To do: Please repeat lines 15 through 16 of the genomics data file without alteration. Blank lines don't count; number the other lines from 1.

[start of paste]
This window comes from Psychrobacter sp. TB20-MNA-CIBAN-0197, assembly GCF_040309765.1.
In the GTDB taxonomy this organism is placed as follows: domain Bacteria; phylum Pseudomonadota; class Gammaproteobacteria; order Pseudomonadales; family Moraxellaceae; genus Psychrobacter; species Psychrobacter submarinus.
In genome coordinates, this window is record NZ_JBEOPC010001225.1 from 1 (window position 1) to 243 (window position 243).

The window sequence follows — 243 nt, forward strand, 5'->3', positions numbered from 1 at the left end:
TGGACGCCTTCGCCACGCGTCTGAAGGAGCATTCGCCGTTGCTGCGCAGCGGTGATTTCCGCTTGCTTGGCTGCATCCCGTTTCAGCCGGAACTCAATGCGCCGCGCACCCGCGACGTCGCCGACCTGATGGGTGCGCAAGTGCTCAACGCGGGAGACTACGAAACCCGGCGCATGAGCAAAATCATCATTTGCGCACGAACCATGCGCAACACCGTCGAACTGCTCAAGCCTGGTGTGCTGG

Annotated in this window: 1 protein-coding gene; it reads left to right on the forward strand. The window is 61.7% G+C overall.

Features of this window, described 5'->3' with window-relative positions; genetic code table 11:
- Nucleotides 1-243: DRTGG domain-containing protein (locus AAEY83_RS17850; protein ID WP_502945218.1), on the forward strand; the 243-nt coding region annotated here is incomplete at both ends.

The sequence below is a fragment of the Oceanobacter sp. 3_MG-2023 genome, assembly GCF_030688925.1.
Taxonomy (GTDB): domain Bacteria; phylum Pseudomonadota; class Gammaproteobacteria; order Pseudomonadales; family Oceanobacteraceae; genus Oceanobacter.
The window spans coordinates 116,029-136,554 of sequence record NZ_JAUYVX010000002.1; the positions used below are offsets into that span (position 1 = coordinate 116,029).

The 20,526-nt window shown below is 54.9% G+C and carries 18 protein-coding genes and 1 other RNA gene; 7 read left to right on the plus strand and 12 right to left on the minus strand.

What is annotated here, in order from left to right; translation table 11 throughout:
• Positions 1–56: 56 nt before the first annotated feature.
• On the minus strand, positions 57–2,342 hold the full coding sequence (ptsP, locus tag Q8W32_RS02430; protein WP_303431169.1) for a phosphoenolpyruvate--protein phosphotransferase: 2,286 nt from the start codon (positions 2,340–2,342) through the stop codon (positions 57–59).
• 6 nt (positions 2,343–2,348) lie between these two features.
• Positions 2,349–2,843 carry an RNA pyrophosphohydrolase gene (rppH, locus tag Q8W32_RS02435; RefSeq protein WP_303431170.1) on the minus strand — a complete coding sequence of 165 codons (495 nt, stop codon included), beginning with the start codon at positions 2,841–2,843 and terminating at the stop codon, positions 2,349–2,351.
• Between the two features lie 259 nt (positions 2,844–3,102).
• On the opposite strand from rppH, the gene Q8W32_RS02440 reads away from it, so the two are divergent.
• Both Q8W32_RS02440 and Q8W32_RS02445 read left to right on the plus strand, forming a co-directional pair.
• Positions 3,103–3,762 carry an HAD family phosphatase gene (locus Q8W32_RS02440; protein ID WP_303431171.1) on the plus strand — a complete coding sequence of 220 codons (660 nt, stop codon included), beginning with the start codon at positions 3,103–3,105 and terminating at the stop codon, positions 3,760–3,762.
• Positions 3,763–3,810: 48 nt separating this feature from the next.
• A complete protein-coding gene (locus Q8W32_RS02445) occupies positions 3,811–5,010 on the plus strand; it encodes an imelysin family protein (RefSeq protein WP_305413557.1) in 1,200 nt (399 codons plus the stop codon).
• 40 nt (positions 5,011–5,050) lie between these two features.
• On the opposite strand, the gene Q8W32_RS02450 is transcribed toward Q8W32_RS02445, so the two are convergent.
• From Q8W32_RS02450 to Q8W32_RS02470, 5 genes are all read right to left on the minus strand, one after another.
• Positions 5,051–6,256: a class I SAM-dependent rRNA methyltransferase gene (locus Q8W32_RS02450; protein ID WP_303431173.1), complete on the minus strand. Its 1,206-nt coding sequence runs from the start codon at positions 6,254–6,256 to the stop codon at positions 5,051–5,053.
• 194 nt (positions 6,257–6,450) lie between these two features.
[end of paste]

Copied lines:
• On the minus strand, positions 57–2,342 hold the full coding sequence (ptsP, locus tag Q8W32_RS02430; protein WP_303431169.1) for a phosphoenolpyruvate--protein phosphotransferase: 2,286 nt from the start codon (positions 2,340–2,342) through the stop codon (positions 57–59).
• 6 nt (positions 2,343–2,348) lie between these two features.